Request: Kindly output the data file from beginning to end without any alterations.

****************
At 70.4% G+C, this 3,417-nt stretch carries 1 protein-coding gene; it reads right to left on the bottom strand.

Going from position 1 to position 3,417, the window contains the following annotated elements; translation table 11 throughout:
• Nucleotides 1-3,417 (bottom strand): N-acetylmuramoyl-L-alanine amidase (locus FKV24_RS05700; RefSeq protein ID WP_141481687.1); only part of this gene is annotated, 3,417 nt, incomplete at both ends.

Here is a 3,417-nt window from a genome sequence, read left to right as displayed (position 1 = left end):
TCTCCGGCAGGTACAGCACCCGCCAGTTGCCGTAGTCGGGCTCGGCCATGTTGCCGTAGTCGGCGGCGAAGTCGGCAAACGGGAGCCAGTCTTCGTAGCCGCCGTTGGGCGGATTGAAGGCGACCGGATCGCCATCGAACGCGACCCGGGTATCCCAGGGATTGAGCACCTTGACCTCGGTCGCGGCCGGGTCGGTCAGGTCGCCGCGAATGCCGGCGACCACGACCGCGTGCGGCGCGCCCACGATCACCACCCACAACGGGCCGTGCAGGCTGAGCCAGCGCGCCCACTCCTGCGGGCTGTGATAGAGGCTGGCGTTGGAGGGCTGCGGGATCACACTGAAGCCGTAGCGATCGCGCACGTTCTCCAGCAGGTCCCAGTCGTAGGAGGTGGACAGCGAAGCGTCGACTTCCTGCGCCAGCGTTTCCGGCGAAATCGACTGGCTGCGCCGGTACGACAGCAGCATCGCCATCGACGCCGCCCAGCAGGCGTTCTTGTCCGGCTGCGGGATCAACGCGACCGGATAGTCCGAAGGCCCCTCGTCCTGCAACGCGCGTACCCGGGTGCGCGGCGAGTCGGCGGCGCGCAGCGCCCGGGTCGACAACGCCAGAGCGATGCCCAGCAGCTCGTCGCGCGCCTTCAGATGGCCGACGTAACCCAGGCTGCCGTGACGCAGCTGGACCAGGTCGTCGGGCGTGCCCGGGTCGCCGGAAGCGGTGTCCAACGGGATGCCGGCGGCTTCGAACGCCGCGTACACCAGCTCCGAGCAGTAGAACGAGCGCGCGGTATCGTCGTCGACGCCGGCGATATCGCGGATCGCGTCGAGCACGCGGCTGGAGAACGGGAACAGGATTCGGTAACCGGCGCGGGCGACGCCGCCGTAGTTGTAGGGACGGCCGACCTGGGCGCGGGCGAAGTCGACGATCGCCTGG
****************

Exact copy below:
At 70.4% G+C, this 3,417-nt stretch carries 1 protein-coding gene; it reads right to left on the bottom strand.

Going from position 1 to position 3,417, the window contains the following annotated elements; translation table 11 throughout:
• Nucleotides 1-3,417 (bottom strand): N-acetylmuramoyl-L-alanine amidase (locus FKV24_RS05700; RefSeq protein ID WP_141481687.1); only part of this gene is annotated, 3,417 nt, incomplete at both ends.

Here is a 3,417-nt window from a genome sequence, read left to right as displayed (position 1 = left end):
TCTCCGGCAGGTACAGCACCCGCCAGTTGCCGTAGTCGGGCTCGGCCATGTTGCCGTAGTCGGCGGCGAAGTCGGCAAACGGGAGCCAGTCTTCGTAGCCGCCGTTGGGCGGATTGAAGGCGACCGGATCGCCATCGAACGCGACCCGGGTATCCCAGGGATTGAGCACCTTGACCTCGGTCGCGGCCGGGTCGGTCAGGTCGCCGCGAATGCCGGCGACCACGACCGCGTGCGGCGCGCCCACGATCACCACCCACAACGGGCCGTGCAGGCTGAGCCAGCGCGCCCACTCCTGCGGGCTGTGATAGAGGCTGGCGTTGGAGGGCTGCGGGATCACACTGAAGCCGTAGCGATCGCGCACGTTCTCCAGCAGGTCCCAGTCGTAGGAGGTGGACAGCGAAGCGTCGACTTCCTGCGCCAGCGTTTCCGGCGAAATCGACTGGCTGCGCCGGTACGACAGCAGCATCGCCATCGACGCCGCCCAGCAGGCGTTCTTGTCCGGCTGCGGGATCAACGCGACCGGATAGTCCGAAGGCCCCTCGTCCTGCAACGCGCGTACCCGGGTGCGCGGCGAGTCGGCGGCGCGCAGCGCCCGGGTCGACAACGCCAGAGCGATGCCCAGCAGCTCGTCGCGCGCCTTCAGATGGCCGACGTAACCCAGGCTGCCGTGACGCAGCTGGACCAGGTCGTCGGGCGTGCCCGGGTCGCCGGAAGCGGTGTCCAACGGGATGCCGGCGGCTTCGAACGCCGCGTACACCAGCTCCGAGCAGTAGAACGAGCGCGCGGTATCGTCGTCGACGCCGGCGATATCGCGGATCGCGTCGAGCACGCGGCTGGAGAACGGGAACAGGATTCGGTAACCGGCGCGGGCGACGCCGCCGTAGTTGTAGGGACGGCCGACCTGGGCGCGGGCGAAGTCGACGATCGCCTGG